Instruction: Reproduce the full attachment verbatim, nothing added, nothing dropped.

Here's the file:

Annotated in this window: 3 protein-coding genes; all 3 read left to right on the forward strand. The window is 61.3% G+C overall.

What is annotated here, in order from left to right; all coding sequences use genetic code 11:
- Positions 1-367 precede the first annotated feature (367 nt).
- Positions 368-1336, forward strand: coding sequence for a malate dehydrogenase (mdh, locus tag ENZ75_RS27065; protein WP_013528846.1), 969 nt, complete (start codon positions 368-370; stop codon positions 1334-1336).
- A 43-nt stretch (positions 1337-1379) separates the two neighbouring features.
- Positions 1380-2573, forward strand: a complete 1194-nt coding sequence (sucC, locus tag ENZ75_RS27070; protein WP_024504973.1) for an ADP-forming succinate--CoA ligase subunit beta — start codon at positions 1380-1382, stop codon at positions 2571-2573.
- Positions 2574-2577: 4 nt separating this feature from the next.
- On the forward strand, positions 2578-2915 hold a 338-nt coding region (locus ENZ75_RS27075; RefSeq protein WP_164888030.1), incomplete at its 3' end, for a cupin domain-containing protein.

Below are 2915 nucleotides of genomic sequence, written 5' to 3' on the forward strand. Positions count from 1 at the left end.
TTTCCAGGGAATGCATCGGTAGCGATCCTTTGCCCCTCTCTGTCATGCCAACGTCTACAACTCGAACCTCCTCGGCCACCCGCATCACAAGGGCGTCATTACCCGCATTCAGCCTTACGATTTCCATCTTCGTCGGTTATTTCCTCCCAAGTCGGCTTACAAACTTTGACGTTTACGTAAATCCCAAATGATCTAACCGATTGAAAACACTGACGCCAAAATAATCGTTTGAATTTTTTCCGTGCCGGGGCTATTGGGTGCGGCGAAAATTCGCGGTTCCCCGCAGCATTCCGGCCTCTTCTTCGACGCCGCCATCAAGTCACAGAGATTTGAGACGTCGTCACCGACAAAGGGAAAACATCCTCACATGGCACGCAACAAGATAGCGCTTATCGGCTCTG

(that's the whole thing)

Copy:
Annotated in this window: 3 protein-coding genes; all 3 read left to right on the forward strand. The window is 61.3% G+C overall.

What is annotated here, in order from left to right; all coding sequences use genetic code 11:
- Positions 1-367 precede the first annotated feature (367 nt).
- Positions 368-1336, forward strand: coding sequence for a malate dehydrogenase (mdh, locus tag ENZ75_RS27065; protein WP_013528846.1), 969 nt, complete (start codon positions 368-370; stop codon positions 1334-1336).
- A 43-nt stretch (positions 1337-1379) separates the two neighbouring features.
- Positions 1380-2573, forward strand: a complete 1194-nt coding sequence (sucC, locus tag ENZ75_RS27070; protein WP_024504973.1) for an ADP-forming succinate--CoA ligase subunit beta — start codon at positions 1380-1382, stop codon at positions 2571-2573.
- Positions 2574-2577: 4 nt separating this feature from the next.
- On the forward strand, positions 2578-2915 hold a 338-nt coding region (locus ENZ75_RS27075; RefSeq protein WP_164888030.1), incomplete at its 3' end, for a cupin domain-containing protein.

Below are 2915 nucleotides of genomic sequence, written 5' to 3' on the forward strand. Positions count from 1 at the left end.
TTTCCAGGGAATGCATCGGTAGCGATCCTTTGCCCCTCTCTGTCATGCCAACGTCTACAACTCGAACCTCCTCGGCCACCCGCATCACAAGGGCGTCATTACCCGCATTCAGCCTTACGATTTCCATCTTCGTCGGTTATTTCCTCCCAAGTCGGCTTACAAACTTTGACGTTTACGTAAATCCCAAATGATCTAACCGATTGAAAACACTGACGCCAAAATAATCGTTTGAATTTTTTCCGTGCCGGGGCTATTGGGTGCGGCGAAAATTCGCGGTTCCCCGCAGCATTCCGGCCTCTTCTTCGACGCCGCCATCAAGTCACAGAGATTTGAGACGTCGTCACCGACAAAGGGAAAACATCCTCACATGGCACGCAACAAGATAGCGCTTATCGGCTCTG